Certain users of the Tor Browser should implement a temporary fix for a vulnerability that can potentially leak their real IP addresses.
On 3 November, Tor Browser 7.0.9 rolled out to macOS and Linux users. Included in the updated version is a fix for an issue that affects Tor Browser 7.0.8 on those two operating systems. Windows users aren’t affected by the issue and therefore need not upgrade. Tails users and users of the sandboxed Tor Browser are also safe from the bug.
Tor initially received word about the vulnerability on 26 October from Filippo Cavallarin, CEO of We Are Segment. Researchers at the Italian digital security and ethical hacking company describe how the flaw dubbed “TorMoil” works:
“Due to a Firefox bug in handling file:// URLs it is possible on both systems that users leak their IP address. Once an affected user navigates to a specially crafted web page, the operating system may directly connect to the remote host, bypassing Tor Browser.”
Upon learning of the flaw, Tor worked with Mozilla to develop a fix. Their efforts produced a workaround that Tor’s researchers admit only partially addresses a fix. They came up with a more substantive patch on 31 October, which went live on 3 November.
At this time, it’s unclear if the vulnerability applies to earlier versions than Tor Browser 7.0.8 for macOS and Linux. It’s also unknown why Tor waited three days to release its additional fix. What is clear, however, is that a final fix is still needed.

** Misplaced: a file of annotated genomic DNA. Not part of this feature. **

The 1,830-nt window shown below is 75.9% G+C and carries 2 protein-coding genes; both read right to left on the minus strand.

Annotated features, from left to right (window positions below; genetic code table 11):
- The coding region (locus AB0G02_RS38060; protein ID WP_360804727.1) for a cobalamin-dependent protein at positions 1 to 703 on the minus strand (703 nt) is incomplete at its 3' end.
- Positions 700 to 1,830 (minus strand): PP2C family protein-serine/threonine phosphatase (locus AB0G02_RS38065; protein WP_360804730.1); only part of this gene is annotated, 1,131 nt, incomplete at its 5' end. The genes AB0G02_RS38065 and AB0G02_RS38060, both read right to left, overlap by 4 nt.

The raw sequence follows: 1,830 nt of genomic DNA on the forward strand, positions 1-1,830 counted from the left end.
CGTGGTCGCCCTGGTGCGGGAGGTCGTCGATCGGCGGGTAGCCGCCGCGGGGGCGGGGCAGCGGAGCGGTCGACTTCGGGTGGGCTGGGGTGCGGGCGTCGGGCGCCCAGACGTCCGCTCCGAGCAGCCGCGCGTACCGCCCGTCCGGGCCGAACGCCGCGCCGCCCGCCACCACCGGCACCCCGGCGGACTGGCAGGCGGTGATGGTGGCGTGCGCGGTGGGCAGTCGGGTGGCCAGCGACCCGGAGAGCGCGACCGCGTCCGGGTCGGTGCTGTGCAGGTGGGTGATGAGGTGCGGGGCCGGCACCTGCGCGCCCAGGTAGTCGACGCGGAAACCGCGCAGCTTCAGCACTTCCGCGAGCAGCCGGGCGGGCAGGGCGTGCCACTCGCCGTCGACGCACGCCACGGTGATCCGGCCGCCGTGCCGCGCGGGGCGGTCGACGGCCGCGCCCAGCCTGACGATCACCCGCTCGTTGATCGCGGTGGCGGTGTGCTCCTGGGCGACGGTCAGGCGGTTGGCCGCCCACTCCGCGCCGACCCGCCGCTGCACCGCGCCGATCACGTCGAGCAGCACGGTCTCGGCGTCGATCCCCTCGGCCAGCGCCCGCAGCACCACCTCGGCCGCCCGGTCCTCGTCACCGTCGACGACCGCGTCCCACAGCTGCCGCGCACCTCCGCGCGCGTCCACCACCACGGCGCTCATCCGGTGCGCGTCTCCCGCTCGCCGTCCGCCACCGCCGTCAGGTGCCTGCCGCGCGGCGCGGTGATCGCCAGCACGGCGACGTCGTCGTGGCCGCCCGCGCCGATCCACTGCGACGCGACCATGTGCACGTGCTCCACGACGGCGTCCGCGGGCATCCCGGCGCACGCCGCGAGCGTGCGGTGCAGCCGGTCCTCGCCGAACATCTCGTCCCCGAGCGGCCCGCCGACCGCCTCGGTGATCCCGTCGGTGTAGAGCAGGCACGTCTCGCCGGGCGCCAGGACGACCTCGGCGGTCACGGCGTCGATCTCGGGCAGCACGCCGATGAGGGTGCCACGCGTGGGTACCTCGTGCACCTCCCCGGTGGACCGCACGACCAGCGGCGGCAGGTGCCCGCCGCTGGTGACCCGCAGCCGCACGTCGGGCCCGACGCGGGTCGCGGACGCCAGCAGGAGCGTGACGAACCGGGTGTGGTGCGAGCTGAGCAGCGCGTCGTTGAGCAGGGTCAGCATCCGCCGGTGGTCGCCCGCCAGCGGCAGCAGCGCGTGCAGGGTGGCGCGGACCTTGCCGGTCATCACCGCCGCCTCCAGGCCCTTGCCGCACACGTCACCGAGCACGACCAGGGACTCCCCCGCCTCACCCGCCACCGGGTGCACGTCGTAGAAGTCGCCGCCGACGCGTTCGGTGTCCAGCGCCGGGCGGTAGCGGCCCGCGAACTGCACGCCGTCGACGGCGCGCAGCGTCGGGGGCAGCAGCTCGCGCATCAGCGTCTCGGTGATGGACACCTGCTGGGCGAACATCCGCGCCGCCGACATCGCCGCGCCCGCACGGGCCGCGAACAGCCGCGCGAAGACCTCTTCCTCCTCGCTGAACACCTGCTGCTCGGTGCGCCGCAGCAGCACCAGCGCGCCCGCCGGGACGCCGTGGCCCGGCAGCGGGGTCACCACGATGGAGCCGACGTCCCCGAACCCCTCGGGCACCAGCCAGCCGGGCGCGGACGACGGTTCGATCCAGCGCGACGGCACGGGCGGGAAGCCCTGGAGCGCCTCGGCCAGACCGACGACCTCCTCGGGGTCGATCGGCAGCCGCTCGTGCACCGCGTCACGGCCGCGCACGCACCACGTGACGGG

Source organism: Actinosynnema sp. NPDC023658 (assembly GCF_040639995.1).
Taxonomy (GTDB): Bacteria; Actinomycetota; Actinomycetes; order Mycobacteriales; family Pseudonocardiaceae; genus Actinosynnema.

Tor’s researchers say they’re working on one:
“The fix we deployed is just a workaround stopping the leak. As a result of that navigating file:// URLs in the browser might not work as expected anymore. In particular entering file:// URLs in the URL bar and clicking on resulting links is broken. Opening those in a new tab or new window does not work either. A workaround for those issues is dragging the link into the URL bar or on a tab instead. We track this follow-up regression in bug 24136.”
Users of the macOS and Linux bundles for Tor’s alpha series might receive updates on 6 November. While they await those fixes, Tor recommends they use an updated version of the stable bundle.
News of this vulnerability comes several months after the Tor Project publicly unveiled its vulnerability research framework, which is one of The State of Security‘s essential bug bounty programs for 2017. To learn about the other programs, please click here.